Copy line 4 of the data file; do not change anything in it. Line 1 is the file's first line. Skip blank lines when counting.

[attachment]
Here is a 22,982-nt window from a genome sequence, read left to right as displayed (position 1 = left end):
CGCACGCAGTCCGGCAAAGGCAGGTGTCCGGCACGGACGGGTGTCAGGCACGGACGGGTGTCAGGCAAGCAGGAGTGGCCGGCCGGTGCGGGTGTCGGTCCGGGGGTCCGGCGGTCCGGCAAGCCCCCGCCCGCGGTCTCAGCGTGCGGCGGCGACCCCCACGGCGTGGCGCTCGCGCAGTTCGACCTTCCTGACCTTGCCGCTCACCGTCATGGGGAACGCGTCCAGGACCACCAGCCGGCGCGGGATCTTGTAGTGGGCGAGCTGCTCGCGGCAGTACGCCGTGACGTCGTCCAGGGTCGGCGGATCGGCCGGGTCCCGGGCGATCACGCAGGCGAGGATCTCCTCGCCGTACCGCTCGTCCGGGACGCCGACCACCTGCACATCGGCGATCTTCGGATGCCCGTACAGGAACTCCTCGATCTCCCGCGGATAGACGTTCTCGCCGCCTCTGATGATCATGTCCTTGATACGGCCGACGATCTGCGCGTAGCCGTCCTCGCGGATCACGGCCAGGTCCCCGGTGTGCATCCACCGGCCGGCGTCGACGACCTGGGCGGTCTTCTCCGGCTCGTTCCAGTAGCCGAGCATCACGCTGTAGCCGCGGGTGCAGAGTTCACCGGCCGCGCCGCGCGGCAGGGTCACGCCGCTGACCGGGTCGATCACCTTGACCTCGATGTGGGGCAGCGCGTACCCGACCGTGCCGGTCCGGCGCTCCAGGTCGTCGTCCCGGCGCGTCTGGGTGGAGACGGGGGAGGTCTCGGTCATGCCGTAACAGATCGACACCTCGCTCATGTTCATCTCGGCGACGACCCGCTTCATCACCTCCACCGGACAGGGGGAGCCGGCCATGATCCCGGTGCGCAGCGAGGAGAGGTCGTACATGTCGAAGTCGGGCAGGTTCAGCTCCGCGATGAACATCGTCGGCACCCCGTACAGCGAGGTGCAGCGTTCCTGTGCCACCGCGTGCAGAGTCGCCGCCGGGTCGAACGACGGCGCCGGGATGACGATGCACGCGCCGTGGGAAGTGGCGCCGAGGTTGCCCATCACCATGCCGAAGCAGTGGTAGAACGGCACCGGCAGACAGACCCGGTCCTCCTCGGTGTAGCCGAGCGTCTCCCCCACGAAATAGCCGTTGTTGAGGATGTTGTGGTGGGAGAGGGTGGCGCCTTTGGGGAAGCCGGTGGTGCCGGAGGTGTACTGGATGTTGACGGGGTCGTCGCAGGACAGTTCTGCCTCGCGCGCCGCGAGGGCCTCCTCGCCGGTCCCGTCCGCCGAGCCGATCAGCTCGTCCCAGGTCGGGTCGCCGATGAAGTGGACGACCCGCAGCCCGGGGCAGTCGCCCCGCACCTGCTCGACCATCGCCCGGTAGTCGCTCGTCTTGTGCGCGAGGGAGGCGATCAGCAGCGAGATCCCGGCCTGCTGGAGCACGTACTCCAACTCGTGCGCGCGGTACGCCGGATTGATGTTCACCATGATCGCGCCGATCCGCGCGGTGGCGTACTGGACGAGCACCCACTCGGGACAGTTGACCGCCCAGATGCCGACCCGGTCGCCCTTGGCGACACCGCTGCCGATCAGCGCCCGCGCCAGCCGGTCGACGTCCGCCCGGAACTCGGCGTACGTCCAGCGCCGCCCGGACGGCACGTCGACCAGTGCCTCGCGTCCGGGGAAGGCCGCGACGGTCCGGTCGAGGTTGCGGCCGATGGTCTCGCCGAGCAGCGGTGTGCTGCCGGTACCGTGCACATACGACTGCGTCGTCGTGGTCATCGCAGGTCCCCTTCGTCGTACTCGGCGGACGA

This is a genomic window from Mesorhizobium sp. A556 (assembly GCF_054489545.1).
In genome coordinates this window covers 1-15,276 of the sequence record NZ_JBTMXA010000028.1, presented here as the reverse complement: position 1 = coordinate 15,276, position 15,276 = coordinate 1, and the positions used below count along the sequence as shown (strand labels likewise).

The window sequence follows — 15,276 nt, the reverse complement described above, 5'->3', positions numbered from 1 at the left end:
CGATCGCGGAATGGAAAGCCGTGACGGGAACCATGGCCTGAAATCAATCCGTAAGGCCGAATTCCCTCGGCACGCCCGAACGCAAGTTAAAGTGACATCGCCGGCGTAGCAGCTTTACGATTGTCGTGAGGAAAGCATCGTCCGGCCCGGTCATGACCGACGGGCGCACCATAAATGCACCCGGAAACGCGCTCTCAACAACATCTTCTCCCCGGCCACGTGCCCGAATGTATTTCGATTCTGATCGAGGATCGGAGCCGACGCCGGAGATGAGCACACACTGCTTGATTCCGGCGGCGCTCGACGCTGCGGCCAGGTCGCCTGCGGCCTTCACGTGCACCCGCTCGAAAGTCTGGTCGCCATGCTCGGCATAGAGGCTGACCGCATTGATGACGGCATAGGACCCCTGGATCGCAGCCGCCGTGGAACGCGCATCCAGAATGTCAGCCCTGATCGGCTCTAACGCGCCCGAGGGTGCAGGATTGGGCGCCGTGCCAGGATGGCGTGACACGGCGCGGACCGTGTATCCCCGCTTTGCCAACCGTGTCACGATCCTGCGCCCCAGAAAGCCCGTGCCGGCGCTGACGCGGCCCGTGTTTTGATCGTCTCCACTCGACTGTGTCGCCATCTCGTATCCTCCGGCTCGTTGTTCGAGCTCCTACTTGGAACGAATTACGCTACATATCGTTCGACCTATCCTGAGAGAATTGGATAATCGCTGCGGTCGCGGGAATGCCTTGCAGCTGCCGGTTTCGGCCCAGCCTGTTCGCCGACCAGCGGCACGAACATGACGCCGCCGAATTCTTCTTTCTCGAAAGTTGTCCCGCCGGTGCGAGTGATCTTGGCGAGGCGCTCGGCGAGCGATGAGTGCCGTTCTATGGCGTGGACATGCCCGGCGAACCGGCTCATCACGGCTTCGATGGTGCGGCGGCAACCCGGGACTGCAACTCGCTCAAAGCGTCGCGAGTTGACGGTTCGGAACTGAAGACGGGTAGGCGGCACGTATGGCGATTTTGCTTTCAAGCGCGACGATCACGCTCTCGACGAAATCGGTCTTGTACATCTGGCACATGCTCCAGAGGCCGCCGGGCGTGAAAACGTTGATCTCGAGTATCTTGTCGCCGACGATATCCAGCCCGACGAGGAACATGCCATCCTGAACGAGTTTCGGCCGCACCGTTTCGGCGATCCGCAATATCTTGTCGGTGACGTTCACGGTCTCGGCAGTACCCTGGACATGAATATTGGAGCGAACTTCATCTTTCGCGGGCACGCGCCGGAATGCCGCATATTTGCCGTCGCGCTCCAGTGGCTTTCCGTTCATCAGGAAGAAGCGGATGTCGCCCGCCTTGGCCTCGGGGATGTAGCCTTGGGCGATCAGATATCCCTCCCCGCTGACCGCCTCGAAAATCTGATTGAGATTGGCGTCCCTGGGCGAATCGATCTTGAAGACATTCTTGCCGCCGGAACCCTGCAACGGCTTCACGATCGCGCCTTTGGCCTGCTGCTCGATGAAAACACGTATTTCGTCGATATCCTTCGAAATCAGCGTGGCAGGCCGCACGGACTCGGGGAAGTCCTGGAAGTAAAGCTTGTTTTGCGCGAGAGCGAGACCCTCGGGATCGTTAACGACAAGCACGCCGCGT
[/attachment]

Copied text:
In genome coordinates this window covers 1-15,276 of the sequence record NZ_JBTMXA010000028.1, presented here as the reverse complement: position 1 = coordinate 15,276, position 15,276 = coordinate 1, and the positions used below count along the sequence as shown (strand labels likewise).